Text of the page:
Leistikow: As accomplished seniors depart, promising stories emerge for Iowa football to close 2022

Chad Leistikow
Des Moines Register

NASHVILLE − Bowl games still matter. At least to those at the heart of the Iowa football program.

And a bevy of reasons why they matter were on display during the Hawkeyes’ 21-0 rout of Kentucky in Saturday’s Music City Bowl at Nissan Stadium.

They matter for the team veterans and program stalwarts like cornerback Riley Moss, who in his 51st career game helped Iowa stifle Kentucky's passing game and record the first-ever bowl shutout by a Big Ten team over one from the SEC. Like linebacker Seth Benson, who had seven tackles in his 48th career game. Like linebacker Jack Campbell, the Butkus Award winner who had 10 tackles in his 44th and final game as a Hawkeye. They, and other Hawkeye seniors like Noah Shannon, John Waggoner and Monte Pottebaum, had the opportunity to finish their Hawkeye careers with a win, helping to partially wash away the taste of a 24-17 loss to Nebraska in the regular-season finale.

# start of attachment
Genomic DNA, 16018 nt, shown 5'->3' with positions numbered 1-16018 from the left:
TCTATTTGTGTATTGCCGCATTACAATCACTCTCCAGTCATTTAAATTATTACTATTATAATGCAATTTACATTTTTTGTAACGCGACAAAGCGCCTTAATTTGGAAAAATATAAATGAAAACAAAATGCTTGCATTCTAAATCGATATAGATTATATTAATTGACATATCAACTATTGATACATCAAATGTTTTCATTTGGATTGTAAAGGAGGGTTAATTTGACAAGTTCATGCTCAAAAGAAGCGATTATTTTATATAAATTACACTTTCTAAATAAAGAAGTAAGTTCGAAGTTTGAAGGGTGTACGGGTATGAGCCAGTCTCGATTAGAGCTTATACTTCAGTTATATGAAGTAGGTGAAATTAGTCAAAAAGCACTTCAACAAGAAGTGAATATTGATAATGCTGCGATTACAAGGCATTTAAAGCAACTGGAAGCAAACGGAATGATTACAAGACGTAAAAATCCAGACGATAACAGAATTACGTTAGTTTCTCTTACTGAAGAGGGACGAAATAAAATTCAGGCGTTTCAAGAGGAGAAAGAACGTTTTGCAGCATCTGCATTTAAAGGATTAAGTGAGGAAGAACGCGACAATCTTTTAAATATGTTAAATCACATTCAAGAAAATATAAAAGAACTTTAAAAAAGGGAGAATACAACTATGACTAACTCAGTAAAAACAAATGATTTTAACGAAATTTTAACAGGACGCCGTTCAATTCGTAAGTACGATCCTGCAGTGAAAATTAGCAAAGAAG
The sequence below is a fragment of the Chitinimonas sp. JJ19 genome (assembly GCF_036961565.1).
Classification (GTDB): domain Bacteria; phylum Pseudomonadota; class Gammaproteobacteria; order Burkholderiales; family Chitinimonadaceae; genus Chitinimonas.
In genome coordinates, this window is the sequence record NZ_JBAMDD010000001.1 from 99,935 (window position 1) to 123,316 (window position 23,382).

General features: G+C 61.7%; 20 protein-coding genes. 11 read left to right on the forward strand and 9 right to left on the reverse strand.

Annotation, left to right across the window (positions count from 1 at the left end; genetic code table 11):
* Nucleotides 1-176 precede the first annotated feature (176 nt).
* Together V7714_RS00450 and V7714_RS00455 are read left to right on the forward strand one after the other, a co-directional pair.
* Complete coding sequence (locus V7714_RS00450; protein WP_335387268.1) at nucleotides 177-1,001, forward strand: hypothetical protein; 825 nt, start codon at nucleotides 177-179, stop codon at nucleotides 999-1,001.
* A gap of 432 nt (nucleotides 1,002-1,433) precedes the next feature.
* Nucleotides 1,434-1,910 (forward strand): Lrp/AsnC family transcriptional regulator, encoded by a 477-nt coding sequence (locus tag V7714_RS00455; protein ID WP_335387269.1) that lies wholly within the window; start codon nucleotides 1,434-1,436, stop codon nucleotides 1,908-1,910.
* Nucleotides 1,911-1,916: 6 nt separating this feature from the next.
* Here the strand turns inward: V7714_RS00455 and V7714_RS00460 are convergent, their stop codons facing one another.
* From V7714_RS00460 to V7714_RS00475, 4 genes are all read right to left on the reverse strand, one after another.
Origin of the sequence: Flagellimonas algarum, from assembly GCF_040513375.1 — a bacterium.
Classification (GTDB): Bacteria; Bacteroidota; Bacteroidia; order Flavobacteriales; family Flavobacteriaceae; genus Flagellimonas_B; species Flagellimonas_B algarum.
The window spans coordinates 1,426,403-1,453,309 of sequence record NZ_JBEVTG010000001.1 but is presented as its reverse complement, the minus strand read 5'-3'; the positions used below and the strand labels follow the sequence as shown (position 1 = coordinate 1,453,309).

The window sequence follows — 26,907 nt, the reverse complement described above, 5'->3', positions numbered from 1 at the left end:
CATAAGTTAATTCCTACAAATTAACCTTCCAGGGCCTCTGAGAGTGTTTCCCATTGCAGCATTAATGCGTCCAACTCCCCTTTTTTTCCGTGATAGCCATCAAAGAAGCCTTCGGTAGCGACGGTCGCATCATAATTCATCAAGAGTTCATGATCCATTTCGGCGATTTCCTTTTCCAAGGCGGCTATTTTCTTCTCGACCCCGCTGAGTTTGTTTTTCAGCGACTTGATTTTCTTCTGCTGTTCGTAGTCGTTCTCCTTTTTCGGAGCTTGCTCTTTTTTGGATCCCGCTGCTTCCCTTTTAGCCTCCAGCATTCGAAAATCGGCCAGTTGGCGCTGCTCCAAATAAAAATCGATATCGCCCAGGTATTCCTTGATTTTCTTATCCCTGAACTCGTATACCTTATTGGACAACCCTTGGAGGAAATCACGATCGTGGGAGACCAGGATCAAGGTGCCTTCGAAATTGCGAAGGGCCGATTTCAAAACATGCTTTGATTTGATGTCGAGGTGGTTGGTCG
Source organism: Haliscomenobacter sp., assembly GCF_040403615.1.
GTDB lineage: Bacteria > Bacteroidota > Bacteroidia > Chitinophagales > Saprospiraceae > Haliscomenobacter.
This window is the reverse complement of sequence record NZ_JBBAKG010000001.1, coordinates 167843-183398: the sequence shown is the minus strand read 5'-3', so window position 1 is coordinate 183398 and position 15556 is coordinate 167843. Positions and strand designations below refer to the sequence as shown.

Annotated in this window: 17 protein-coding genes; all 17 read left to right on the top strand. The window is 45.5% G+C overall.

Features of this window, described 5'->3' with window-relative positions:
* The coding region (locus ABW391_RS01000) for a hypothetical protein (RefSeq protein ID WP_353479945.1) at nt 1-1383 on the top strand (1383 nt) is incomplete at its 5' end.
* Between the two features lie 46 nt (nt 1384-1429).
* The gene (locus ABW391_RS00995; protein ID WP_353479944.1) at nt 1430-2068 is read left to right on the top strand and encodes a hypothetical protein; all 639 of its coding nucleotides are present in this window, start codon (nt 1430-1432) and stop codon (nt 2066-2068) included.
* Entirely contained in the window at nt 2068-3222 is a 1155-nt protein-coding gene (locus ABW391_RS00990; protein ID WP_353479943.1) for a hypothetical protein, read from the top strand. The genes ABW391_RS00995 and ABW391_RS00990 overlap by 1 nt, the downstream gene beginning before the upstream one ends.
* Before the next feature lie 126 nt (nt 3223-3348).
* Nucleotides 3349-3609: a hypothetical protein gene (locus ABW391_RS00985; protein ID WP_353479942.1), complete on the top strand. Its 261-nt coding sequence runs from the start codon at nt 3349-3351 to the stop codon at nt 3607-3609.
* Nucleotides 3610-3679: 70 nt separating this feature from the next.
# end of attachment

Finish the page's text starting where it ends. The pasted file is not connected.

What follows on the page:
They matter a lot to a guy like Sam LaPorta, who sat out that Nebraska game with a knee injury and hobbled to midfield on senior day at Kinnick Stadium after meniscus surgery. He desperately wanted to play one more time in the black and gold. And he was able to recover to play in his 46th and final game at Iowa, catching five balls for 56 yards and even taking three snaps as a Wildcat quarterback in a memorable performance.

Kirk Ferentz got emotional after Saturday's 21-0 win against Kentucky. Here, he hugs fifth-year senior Riley Moss. A robust senior class with so many memories moves on, and a young crop of talent blossomed in December.